Work with network vendors for Heartbleed solutions, say experts

If your networking gear contains the Heartbleed bug your best option is to work closely with the equipment vendor to address any vulnerabilities, especially if that vendor happens to be Cisco Systems or Juniper Networks.

A story on notes that both vendors are being proactive in working with customers to close down vulnerabilities opened up by the bug, which is found in OpenSSL, the open-source version of the widely used Secure Sockets Layer protocol that encrypts data on corporate networks.

“Many companies use Cisco or Juniper routers, switches, firewalls or virtual private networks (VPNs), all of which could contain the bug,” the article by Antone Gonsalves noted. At the time of the article Cisco had identified at least 16 products that were vulnerable and was investigating 65 others, while Juniper had found eight products with the flaw and was investigating one more, Gonsalves said.

The article quoted security expert Gary McGraw, CTO of software security consultant Cigital, as saying that co-operation with vendors is the best option for companies that may be vulnerable. Until patches are released, IT security specialists should identify the most sensitive information on the network and determine which equipment touches it.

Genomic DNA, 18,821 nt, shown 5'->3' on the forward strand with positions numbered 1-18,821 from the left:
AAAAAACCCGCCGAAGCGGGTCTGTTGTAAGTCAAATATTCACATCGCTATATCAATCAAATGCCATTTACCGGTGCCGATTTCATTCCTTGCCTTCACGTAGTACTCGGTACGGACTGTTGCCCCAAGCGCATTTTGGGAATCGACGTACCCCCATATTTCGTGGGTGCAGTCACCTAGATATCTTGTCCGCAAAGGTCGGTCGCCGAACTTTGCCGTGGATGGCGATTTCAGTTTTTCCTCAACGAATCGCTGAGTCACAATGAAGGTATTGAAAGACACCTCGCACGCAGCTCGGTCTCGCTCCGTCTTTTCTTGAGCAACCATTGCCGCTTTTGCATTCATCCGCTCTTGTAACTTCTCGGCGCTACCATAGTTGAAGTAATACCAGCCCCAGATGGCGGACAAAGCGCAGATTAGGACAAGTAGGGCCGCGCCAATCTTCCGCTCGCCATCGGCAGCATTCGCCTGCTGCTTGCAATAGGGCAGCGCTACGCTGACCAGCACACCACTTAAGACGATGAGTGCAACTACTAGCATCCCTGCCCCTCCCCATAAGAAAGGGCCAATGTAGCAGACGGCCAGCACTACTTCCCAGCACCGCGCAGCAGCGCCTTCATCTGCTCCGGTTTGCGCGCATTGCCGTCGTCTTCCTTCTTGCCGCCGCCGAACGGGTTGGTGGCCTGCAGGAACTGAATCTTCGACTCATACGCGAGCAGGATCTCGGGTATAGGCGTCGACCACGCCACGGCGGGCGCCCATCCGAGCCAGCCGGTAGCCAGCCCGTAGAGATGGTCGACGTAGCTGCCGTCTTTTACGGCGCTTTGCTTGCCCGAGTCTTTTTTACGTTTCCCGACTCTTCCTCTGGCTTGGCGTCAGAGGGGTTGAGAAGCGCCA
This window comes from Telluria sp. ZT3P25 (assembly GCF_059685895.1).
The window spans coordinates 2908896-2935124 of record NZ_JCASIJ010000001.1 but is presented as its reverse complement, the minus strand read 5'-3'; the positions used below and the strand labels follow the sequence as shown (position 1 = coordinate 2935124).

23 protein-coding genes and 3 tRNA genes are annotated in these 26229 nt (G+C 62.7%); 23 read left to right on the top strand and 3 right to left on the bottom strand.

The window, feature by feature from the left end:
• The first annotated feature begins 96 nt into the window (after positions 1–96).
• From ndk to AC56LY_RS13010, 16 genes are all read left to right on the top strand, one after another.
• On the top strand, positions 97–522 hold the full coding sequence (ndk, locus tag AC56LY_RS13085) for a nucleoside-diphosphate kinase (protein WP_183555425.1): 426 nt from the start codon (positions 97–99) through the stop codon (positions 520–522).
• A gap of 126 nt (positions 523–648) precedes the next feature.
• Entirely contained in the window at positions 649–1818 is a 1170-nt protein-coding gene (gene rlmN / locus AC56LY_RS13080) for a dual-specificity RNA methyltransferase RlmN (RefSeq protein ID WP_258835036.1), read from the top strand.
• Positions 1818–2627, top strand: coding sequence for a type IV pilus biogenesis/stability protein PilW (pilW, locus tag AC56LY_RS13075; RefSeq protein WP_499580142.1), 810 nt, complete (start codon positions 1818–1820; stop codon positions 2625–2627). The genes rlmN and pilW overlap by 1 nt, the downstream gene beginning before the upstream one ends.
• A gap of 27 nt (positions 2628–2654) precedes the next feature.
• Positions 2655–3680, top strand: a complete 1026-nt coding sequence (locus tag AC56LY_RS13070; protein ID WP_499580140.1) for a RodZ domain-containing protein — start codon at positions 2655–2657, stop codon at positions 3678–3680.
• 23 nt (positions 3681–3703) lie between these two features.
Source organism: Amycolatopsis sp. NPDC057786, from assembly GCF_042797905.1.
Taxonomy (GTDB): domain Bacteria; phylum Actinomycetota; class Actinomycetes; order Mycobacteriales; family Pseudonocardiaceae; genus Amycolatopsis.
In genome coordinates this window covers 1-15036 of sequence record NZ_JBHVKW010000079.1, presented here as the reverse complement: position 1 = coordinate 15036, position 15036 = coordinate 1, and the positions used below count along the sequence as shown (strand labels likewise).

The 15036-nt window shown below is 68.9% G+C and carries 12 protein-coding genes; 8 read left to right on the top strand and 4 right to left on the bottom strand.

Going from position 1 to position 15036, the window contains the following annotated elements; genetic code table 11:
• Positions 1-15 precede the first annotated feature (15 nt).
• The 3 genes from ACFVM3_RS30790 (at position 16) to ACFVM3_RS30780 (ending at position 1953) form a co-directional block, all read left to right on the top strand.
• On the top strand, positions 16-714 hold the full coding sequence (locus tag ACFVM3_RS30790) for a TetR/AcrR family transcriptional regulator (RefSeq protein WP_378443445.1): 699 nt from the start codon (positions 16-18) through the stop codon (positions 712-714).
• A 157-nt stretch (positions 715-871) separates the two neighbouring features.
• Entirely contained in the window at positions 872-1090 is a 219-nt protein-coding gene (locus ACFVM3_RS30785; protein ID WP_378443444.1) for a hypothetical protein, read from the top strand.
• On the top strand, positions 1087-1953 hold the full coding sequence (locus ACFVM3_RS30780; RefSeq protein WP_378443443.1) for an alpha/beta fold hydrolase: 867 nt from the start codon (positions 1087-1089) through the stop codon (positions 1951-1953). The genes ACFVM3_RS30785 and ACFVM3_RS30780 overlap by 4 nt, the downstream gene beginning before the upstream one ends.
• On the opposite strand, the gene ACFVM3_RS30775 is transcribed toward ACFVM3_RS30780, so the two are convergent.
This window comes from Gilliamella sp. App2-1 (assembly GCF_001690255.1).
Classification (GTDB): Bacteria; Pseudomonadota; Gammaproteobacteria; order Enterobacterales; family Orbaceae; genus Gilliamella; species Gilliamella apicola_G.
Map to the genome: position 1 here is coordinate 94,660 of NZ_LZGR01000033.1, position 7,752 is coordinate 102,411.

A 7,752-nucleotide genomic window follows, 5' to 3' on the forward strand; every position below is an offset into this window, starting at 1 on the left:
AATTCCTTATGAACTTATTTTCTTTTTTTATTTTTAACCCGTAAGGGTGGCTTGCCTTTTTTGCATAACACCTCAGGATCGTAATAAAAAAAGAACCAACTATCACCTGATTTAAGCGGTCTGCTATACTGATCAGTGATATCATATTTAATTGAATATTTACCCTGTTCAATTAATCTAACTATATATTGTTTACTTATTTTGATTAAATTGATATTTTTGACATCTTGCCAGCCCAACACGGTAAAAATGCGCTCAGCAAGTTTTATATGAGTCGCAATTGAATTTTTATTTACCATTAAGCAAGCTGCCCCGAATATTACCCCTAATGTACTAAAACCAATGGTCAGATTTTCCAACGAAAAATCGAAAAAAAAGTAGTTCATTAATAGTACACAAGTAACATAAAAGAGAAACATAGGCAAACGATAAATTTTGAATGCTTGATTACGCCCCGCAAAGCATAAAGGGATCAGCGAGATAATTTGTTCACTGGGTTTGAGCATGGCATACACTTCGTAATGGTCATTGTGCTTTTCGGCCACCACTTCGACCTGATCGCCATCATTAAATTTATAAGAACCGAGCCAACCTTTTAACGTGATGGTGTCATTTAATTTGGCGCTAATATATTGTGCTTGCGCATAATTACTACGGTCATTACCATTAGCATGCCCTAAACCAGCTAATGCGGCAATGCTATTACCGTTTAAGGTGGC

“Maybe you can change what you’re sending, may be you can take your highest risk traffic and reroute it,” McGraw said. “It’s going to be on a case-by-case basis.”

Jake Williams, a computer vulnerability analyst with the SANS Institute, added that companies can use the administration tools for managing routers and firewalls to restrict access to the IP addresses of computers known to be safe. This would block hackers from gaining access via a rogue device.

But that solution may not work for employees using a vulnerable SSL VPN connection between their smartphones and tablets and the corporate network. Williams said that in some cases some risk will likely have to be accepted. Companies can switch all traffic to a non-standard port, but that would require changes to the end-user device and the networking equipment, which might not be a practical step. That’s when security decision makers may be forced to balance the risk of allowing users to keep using the VPNs as opposed to taking them down so a patch can be applied.

“This is going to come down to risk tolerance for each individual company,” Williams said. “Basically, they’re going to have to take a look and say, ‘We assess the risk to be so low, or the cost to be so high, that we’ll accept the risk based on the lost revenue if we didn’t allow them [employees] to connect.'”

Andrew Brooks
Andrew Brooks
Andrew Brooks is managing editor of IT World Canada. He has been a technology journalist and editor for 20 years, including stints at Technology in Government, Computing Canada and other publications.

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